2. Loading and unloading procedures must be developed for the aircrew, clinical staff, and patient
  3. Appropriate aircraft stairs and lifts must be planned for and provided to the evacuation team.

Aircraft decontamination

The aircraft decontamination process depends on the aircraft type.

  1. Cargo-style aircraft:

    1. No disinfectants should be fogged, atomized, or finely sprayed inside the aircraft because it could damage the avionics or the electrical systems
    2. Soap and alcohol are effective (World Health Organization and European Centre for Disease Control)
    3. Aircraft foam washing fluid can be used, or 98% isopropanol (this is highly flammable).

  2. Passenger-style aircraft (where there are a lot of soft furnishings):

    1. Misted disinfectant approved through the European Union Aviation Safety Agency approved process, can be used for decontamination.

Therefore, the answer to the question in consideration is not an innovation like the isolation pod, but the knowledge, revision, and clear understanding of practices already in place, as stated above. This can help HCWs in a safe air transfer.

Financial support and sponsorship


Conflicts of interest

There are no conflicts of interest.

  References Top

Bredmose PP, Diczbalis M, Butterfield E, Habig K, Pearce A, Osbakk SA, et al. Decision support tool and suggestions for the development of guidelines for the helicopter transport of patients with COVID-19. Scand J Trauma Resusc Emerg Med 2020;28:43.  Back to cited text no. 1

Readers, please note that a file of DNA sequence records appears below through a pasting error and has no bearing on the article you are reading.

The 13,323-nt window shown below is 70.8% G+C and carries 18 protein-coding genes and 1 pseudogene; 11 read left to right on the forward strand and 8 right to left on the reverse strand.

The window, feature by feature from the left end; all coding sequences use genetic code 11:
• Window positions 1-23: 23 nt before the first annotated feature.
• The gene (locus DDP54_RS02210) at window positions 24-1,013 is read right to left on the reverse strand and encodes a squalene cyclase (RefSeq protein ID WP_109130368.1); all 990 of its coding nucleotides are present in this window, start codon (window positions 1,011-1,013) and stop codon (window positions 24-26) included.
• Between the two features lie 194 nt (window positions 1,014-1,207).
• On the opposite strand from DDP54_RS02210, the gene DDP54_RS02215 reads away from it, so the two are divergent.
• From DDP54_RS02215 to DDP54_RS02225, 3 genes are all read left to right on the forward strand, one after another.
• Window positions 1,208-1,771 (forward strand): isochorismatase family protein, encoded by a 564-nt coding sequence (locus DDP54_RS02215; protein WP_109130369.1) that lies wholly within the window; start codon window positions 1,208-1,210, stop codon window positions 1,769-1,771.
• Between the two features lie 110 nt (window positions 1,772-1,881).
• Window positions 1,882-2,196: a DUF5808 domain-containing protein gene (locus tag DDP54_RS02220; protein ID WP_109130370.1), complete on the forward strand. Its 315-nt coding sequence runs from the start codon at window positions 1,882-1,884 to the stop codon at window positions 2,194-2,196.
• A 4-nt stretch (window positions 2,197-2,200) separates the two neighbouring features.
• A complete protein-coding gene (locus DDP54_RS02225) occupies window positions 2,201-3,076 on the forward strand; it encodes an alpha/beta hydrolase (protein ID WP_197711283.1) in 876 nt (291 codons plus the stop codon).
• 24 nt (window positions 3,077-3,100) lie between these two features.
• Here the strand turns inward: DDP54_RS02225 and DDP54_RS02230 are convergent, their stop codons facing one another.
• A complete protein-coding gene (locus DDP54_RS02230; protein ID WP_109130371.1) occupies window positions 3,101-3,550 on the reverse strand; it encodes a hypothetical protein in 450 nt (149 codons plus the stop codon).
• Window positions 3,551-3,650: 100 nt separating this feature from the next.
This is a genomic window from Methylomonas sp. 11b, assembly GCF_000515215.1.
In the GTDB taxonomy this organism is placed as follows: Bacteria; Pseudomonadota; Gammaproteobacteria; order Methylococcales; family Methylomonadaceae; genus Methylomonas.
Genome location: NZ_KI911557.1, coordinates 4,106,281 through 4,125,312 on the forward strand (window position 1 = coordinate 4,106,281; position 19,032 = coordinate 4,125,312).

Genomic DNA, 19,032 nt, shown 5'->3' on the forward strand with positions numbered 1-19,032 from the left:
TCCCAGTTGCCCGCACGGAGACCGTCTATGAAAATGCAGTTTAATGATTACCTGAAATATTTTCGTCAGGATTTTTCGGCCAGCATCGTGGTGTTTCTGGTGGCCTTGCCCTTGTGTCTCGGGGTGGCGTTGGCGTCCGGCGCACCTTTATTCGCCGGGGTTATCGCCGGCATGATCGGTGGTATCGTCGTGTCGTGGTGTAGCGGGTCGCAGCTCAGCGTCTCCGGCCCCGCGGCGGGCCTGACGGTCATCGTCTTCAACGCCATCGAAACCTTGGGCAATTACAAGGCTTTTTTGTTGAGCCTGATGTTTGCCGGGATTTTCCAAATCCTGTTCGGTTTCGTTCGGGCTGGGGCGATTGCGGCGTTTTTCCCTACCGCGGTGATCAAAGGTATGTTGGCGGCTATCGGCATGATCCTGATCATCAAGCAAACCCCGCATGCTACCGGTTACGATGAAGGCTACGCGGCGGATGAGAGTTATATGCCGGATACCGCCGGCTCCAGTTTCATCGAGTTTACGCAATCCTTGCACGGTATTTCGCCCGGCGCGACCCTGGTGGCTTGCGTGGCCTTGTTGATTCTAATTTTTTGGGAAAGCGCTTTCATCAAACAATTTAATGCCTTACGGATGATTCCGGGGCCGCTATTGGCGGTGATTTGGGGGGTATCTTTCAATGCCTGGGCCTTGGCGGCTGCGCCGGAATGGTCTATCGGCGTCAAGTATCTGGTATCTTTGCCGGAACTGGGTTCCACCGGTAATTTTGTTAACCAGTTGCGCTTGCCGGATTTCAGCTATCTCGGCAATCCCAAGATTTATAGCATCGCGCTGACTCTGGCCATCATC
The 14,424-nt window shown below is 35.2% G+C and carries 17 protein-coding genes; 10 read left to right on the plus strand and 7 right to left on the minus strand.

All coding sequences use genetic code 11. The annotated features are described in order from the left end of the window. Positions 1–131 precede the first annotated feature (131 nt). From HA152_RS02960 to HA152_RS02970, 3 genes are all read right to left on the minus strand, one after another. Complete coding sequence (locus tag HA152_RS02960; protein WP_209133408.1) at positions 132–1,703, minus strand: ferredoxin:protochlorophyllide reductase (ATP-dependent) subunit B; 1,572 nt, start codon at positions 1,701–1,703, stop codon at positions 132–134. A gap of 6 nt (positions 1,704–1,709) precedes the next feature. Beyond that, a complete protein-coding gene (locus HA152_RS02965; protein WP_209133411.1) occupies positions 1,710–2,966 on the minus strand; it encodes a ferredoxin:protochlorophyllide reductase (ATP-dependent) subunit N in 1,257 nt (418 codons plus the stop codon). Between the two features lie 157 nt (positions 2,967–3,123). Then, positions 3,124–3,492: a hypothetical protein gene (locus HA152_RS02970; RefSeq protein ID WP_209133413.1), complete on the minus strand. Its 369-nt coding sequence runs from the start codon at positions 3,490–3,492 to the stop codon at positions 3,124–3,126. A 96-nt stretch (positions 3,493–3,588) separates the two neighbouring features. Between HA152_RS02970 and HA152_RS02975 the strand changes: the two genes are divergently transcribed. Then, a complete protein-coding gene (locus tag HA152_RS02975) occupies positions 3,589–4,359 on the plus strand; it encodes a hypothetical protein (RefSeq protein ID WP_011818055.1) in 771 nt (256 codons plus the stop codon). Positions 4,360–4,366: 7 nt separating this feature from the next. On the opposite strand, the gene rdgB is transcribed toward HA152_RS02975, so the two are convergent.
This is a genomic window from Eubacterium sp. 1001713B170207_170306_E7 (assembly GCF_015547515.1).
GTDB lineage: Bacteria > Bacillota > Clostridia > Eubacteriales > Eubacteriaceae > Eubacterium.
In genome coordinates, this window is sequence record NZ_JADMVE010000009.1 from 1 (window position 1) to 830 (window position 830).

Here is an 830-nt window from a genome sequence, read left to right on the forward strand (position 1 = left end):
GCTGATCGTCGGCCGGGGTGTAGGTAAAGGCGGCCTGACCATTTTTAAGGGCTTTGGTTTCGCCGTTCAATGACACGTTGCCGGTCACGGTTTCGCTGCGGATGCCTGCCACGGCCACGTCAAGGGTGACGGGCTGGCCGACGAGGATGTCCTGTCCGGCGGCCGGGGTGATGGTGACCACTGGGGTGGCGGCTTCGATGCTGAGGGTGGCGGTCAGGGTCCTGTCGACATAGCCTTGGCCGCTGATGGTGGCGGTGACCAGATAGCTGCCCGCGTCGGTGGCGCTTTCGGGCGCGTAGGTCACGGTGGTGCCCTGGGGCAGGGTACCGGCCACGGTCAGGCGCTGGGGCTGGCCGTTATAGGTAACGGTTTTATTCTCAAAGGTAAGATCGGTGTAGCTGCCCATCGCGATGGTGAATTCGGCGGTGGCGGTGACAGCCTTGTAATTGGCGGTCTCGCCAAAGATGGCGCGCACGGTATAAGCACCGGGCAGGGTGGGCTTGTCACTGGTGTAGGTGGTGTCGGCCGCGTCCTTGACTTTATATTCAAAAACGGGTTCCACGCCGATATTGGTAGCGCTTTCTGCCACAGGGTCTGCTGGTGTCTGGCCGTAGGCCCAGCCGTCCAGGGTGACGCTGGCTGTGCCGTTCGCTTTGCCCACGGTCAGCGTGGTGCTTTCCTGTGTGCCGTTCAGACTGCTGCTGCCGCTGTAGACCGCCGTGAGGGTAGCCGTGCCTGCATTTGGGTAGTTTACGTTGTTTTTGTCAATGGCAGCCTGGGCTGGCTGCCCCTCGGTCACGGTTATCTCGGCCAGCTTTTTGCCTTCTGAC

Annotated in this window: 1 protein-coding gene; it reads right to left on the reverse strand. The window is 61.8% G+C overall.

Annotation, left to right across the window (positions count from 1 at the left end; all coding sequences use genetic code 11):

Nelson TP. Apparatus for isolating contagious respiratory hospital patients [Internet]. US5152814A, 1992. Available from: [Last cited 2020 Jun 16].  Back to cited text no. 2
Norum J, Elsbak TM. Air ambulance services in the Arctic 1999-2009: A Norwegian study. Int J Emerg Med 2011;4:1.  Back to cited text no. 3
Johnsen AS, Fattah S, Sollid SJ, Rehn M. Impact of helicopter emergency medical services in major incidents: Systematic literature review. BMJ Open 2013;3:e003335.  Back to cited text no. 4
Rehn M, Hyldmo PK, Magnusson V, Kurola J, Kongstad P, Rogn\aas L, et al. Scandinavian SSAI clinical practice guideline on pre-hospital airway management. Acta Anaesthesiol Scand 2016;60:852-64.  Back to cited text no. 5
Sollid SJ, Rehn M. The role of the anaesthesiologist in air ambulance medicine. Curr Opin Anesthesiol 2017;30:513-7.  Back to cited text no. 6
Chalwin RP, Flabouris A. Utility and assessment of non-technical skills for rapid response systems and medical emergency teams. Intern Med J 2013;43:962-9.  Back to cited text no. 7
Leeuwenburg T, Hall J. Tyranny of distance and rural prehospital care: Is there potential for a national rural responder network? Emerg Med Australas 2015;27:481-4.  Back to cited text no. 8
Mazur S, Ellis D. Right people, right time: Prehospital and retrieval medicine. Emerg Med Australas 2014;26:423-5.  Back to cited text no. 9